A good way to think about the difference between these two accounts is that a general savings account is a long-term savings account, while a tax savings account is a short-term savings account. The tax savings account is meant to be drained on a quarterly basis to pay your estimated taxes. The general savings account is meant to grow over time so you’re financially ready for large purchases.
Pro tip: Some business owners find it helpful to have one or both of their savings accounts at a different bank than their checking account. This makes it harder to impulsively draw money out of the accounts and forces you to slow down before you do anything rash.
Step 3: Decide if you will open a business credit card.
Free small business credit card worksheet.
The most important component of this step is deciding if you’ll open a business credit card. You DO NOT need to open a credit card, and not every business benefits from a credit card. Take the time to assess your credit card personality before you press Apply.
Your credit card personality is a reflection of your track record with credit cards. Be honest with yourself about how credit cards have impacted your spending in the past.
First, look back at your history with credit cards:
- How many credit cards have you had in the past?
- How often do you open a new credit card? What are the circumstances for opening a new card?
- Have you missed credit card payments? Have any of your past credit cards been closed?
- If so, what changes have you made to avoid missed and overdue credit card payments?
Next, review your spending habits with a credit card:
- Do your spending habits change when you have a credit card? How so?
- What types of purchases do you tend to make on credit cards? (Are they day-to-day essential items? Items you can’t afford? Items that you never use?)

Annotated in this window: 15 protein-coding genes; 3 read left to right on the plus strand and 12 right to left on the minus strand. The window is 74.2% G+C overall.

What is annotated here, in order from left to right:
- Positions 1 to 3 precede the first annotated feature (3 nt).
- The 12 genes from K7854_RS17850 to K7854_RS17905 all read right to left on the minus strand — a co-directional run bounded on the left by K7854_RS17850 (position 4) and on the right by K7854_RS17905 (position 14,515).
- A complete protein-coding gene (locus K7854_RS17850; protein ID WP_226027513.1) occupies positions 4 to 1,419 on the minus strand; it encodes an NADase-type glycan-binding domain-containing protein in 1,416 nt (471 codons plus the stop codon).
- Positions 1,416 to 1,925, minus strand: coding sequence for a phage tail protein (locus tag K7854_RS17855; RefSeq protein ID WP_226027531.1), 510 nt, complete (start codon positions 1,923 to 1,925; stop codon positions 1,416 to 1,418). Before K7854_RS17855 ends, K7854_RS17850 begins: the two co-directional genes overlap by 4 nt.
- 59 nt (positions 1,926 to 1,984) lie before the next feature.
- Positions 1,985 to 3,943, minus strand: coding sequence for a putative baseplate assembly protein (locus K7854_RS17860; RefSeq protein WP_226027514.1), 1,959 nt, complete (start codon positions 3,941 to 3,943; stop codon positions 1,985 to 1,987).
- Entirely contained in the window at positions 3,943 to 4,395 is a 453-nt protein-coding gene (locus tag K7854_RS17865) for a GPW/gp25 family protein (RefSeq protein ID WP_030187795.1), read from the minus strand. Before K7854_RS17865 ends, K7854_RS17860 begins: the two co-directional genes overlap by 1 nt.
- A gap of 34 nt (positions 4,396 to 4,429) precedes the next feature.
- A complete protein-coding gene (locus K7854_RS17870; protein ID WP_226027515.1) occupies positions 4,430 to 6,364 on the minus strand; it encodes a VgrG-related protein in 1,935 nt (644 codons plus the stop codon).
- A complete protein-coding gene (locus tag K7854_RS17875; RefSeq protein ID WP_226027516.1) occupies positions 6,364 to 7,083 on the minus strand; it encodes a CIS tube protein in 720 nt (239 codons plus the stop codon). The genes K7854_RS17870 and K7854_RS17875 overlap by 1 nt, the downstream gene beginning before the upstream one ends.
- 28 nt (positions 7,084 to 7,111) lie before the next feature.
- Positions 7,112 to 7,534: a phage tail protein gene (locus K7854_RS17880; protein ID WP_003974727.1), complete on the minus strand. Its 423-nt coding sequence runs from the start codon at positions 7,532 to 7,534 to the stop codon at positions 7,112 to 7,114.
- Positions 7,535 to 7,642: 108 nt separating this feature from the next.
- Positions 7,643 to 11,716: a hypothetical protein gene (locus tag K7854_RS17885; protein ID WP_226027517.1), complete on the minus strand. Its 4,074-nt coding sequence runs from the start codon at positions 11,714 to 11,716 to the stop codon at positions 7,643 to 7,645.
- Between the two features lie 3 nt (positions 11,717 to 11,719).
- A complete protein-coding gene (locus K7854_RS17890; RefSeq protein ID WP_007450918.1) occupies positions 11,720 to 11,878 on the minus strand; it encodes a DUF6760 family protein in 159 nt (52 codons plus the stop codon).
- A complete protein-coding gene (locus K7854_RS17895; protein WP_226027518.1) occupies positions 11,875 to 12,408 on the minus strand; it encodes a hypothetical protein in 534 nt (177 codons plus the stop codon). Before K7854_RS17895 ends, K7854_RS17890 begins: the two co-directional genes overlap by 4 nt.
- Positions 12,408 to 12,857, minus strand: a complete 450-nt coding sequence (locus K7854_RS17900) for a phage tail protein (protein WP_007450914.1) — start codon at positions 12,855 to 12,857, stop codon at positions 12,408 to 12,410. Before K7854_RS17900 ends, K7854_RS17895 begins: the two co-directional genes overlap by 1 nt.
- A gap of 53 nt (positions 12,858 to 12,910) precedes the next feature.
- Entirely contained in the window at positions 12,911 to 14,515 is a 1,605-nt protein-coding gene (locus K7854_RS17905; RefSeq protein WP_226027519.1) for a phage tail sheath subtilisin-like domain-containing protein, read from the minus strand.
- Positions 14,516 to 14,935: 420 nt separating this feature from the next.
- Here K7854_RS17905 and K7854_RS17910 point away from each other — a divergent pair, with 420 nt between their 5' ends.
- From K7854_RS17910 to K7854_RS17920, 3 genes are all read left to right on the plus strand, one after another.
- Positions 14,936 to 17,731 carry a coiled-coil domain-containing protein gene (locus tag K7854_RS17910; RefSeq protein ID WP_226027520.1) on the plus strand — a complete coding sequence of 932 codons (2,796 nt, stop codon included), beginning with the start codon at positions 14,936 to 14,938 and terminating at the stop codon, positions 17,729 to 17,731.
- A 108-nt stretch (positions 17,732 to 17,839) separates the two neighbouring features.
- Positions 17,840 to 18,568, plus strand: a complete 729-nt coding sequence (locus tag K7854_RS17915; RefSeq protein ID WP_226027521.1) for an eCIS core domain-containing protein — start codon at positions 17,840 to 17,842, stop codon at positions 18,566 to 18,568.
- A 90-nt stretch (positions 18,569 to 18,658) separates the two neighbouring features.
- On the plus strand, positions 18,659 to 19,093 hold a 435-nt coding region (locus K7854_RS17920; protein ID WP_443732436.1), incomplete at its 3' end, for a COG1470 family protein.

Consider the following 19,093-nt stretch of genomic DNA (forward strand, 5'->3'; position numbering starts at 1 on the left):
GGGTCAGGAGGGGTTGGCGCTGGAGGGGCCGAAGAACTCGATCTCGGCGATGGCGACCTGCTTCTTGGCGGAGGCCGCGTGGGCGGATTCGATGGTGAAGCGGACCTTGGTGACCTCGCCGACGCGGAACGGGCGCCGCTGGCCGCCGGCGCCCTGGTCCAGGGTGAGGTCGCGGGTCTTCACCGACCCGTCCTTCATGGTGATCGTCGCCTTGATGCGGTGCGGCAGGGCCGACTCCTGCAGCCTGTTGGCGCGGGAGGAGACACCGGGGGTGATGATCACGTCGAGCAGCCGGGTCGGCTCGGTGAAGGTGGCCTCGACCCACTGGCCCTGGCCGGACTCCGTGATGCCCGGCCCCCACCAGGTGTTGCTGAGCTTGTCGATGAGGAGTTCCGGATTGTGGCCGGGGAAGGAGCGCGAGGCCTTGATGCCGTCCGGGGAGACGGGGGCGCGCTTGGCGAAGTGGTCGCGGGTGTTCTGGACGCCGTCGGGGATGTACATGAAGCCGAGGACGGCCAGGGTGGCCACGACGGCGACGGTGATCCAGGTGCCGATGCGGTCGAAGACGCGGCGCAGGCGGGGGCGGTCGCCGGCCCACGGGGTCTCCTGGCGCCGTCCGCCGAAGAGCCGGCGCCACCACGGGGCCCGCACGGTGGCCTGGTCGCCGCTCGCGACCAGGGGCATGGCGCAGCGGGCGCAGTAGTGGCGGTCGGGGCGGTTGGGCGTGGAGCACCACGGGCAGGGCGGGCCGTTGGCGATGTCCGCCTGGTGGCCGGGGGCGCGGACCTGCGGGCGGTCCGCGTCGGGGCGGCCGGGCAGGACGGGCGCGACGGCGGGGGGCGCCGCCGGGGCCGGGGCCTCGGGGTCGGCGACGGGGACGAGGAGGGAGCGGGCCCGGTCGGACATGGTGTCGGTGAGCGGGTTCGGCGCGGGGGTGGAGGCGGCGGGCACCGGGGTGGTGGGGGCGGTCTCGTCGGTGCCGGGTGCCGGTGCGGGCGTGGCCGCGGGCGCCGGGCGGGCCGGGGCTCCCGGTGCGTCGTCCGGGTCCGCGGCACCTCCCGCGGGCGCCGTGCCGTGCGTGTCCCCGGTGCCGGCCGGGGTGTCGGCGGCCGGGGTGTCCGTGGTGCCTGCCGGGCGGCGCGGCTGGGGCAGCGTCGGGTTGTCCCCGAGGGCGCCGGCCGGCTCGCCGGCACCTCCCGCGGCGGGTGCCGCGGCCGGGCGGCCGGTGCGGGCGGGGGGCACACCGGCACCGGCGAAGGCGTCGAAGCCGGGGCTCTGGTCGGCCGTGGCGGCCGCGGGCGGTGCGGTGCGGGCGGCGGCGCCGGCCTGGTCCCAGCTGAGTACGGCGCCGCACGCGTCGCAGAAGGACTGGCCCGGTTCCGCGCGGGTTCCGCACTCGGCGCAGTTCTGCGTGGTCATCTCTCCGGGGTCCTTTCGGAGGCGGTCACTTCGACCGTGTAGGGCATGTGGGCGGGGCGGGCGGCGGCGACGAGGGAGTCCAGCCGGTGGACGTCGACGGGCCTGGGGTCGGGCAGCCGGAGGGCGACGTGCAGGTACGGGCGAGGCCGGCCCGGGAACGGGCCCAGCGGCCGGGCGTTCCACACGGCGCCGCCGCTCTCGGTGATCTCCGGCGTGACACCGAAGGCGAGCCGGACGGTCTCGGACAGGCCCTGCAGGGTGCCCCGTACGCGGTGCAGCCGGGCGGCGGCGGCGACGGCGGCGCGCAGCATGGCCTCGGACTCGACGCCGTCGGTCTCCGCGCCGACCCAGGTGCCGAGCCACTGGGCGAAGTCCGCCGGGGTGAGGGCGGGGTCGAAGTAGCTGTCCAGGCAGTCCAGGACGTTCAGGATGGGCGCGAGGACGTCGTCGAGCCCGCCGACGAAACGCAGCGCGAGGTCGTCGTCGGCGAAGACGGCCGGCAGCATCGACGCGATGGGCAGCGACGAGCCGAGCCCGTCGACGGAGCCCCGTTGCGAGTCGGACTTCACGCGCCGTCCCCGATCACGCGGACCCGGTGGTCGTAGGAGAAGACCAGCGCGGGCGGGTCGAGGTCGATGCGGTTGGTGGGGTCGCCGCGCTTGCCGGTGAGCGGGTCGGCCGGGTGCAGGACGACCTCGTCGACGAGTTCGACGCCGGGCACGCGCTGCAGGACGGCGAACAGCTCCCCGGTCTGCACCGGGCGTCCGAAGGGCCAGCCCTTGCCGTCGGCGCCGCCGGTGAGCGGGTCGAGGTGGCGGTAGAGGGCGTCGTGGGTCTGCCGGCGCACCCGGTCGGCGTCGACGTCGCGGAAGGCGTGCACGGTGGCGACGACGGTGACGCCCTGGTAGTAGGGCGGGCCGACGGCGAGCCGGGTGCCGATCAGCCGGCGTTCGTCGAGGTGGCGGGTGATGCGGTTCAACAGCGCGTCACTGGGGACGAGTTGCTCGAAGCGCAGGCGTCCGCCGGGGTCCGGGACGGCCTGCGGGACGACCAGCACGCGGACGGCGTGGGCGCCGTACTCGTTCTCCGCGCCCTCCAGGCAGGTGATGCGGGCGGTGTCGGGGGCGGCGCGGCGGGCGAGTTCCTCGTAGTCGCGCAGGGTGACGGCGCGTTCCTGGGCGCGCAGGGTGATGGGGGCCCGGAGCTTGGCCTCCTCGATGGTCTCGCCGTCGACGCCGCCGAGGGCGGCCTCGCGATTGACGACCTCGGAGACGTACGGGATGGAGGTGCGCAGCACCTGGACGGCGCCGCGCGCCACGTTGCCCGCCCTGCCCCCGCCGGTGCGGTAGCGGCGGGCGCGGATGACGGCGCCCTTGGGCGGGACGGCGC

- Do credit cards tend to make you overspend?
- Do you think of credit cards as not “real money”?
- Are you able to stick to your budget when you have a credit card?
Finally, reflect on your patterns with making credit card payments:
- Are you consistent with paying off credit cards?
- Do you pay your balance in full every month or just the minimum payment due?
- Do you prioritize paying your credit card bills, or do you spend money on something else?
- Do you struggle to make minimum credit card payments every month?
Using the answers to these question, assess if you’re ready for a credit card. If opening a business credit card is likely to send you into a downward spiral of debt, don’t do it! Walk away from the pre-approved letter and wait. The credit card will still be there in a year.
If you do decide to open a business credit card, just like your business checking account, it should be used exclusively for business purchases. It’s just as much of a drag to sift through a mixed-use credit card as it is a checking account.
Still not convinced that separating your accounts will make your life easier? Then here’s a little extra incentive:
Remember that when you pay for any of your personal expenses with revenue from your business, those funds could be counted as taxable income. If you lose track of those amounts and end up underreporting your income to the IRS, that could spell big trouble for you. Small businesses are especially susceptible to being audited by the IRS and state revenue agencies for this precise reason.
But with these three simple steps, you’ll be ahead of the game and well on your way to bookkeeping glory. Instead of staying up until midnight STILL trying to figure out who the heck Bernie is, you’ll breeze through your bookkeeping knowing that everything in your business accounts is a legit expense. Even Bernie—wherever he is.
The opinions expressed in this article are those of the author and do not necessarily represent Gusto’s views.
This article provides general information and shouldn’t be construed as financial advice. It’s always best to consult a CPA or financial advisor for advice specific to your business.